Going to great lengths
Temperatures are rising and hems are falling, but all with the press surrounding maxi skirts, telling consumers to ‘go long’ and ‘drop your hem and raise your style quotient’, what is the business behind the trend?
We tracked and charted the mentions of Maxi Skirts on blogs and Twitter since the SS11 shows last September and while the sentiment remained fairly steady, there is obvious growth in the amount of buzz online – click the graph to enlarge;
While maxi lengths have long been considered a summer staple, the style has undoubtedly kicked it up a gear recently, with neon hues proving some of the most popular styles. The fresh color palette ensures that the look steers well clear of the tired boho vibe and propels it into a new era.
September 2010 saw Raf Simons’ acclaimed collection for Jil Sander introduce a series of ankle skimming maxi’s in a range of colorful hues from hot coral to tangerine and super lemon. The skirts from the collection were an instant hit with the press and were featured on the cover of Elle UK and Zoo Magazine. Celebrity fans rocked the lemon look with Kate Bosworth donning it for the Hollywood Style Awards in September and Tilda Swinton for the Golden Globes in January. The effect on brand love was immediate, in the month following the catwalk show, the brand’s Facebook fanbase rose an impressive 11.2%.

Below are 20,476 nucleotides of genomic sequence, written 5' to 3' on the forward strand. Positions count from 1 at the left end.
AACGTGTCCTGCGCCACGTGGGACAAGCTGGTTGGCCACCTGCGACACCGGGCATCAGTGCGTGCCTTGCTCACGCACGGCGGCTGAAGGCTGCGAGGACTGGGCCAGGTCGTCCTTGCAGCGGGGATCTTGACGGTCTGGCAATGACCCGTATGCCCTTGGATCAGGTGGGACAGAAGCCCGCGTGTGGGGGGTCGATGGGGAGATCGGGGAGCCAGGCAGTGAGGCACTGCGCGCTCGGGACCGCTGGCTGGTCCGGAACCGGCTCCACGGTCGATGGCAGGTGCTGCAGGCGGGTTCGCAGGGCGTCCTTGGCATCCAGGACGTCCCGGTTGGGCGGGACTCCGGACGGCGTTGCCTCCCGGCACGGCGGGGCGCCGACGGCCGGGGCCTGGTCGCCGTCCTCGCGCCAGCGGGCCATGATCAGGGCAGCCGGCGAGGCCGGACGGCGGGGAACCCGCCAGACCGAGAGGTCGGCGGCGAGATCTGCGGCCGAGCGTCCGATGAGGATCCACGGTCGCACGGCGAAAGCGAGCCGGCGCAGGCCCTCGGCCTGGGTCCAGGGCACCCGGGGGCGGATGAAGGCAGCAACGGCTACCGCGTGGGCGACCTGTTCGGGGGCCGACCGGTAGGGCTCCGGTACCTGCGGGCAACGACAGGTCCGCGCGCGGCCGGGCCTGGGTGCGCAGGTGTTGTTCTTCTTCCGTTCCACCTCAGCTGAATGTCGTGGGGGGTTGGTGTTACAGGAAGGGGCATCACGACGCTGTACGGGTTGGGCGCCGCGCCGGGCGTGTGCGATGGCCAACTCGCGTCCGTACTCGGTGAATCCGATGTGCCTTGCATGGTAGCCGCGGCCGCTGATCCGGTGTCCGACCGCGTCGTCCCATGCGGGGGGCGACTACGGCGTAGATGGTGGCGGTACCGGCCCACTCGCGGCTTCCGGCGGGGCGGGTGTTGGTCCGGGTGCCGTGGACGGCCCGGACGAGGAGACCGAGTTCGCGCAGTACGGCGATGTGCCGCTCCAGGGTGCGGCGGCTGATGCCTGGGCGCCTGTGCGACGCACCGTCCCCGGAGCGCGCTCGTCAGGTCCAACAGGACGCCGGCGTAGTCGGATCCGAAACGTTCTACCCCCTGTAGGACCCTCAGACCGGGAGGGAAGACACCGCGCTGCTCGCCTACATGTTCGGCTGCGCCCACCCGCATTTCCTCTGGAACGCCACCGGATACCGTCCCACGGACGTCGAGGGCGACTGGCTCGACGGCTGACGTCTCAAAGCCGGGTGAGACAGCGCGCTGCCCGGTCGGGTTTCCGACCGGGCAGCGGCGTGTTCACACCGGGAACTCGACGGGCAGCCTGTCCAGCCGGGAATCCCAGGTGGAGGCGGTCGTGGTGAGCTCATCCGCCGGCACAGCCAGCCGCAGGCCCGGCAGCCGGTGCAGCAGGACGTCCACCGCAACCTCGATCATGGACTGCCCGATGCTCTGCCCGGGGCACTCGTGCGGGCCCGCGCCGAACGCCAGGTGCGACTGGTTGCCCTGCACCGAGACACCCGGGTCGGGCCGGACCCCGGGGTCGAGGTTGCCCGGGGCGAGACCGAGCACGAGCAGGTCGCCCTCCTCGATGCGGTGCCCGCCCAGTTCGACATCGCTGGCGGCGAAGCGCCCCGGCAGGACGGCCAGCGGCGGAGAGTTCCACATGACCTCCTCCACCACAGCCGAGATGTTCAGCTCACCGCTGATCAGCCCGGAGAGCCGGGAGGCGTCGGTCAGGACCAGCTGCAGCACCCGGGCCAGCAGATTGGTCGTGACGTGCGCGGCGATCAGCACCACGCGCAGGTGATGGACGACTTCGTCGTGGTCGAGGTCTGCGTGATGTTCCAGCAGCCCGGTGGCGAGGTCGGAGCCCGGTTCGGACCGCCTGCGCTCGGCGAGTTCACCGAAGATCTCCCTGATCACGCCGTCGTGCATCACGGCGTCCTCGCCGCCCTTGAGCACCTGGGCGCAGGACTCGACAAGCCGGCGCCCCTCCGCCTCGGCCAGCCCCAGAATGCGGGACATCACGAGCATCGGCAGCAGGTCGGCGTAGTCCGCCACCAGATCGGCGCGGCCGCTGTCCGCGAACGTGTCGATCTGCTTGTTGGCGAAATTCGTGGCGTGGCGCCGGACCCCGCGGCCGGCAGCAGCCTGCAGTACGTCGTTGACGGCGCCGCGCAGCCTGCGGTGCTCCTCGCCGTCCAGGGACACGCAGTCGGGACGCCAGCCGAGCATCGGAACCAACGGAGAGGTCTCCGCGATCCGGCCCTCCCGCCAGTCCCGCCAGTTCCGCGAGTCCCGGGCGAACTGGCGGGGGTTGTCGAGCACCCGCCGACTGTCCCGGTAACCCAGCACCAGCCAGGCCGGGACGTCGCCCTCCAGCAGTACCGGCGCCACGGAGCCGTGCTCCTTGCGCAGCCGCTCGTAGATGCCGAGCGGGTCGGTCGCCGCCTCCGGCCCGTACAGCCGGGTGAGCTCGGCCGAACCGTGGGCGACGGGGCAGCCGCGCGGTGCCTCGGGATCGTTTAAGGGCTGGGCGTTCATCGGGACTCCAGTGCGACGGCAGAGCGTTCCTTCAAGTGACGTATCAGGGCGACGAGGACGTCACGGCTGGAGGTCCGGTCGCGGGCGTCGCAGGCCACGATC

Similar styles were spotted on the street at New York, Milan and London Fashion Weeks, earlier this year, before the collection hit stores. According to our tracking software, once the long awaited Jil Sander skirts landed in-store, they sold quickly. On Net-a-Porter, two weeks after the first drop, only one SKU remained in each the neon pink and neon orange style.
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Both Acne and Tibi featured bright maxi’s in their SS11 collections. Their versions are a more accessible $430 compared with the $900-$1400 Sander versions and have sold well online. On Net-a-Porter, the Acne ‘Pearl’ skirt sold out within a month and the Tibi pleated silk crepe de chine version is now only available in size 0 and 2, after less than a month.
Most high street retailers are still playing it safe with maxi’s in muted tones and black, but with the weather heating up, we expect it wont be long before the trend hits stores… particularly given ASOS’s founder Nick Robertson’s love of the maxi!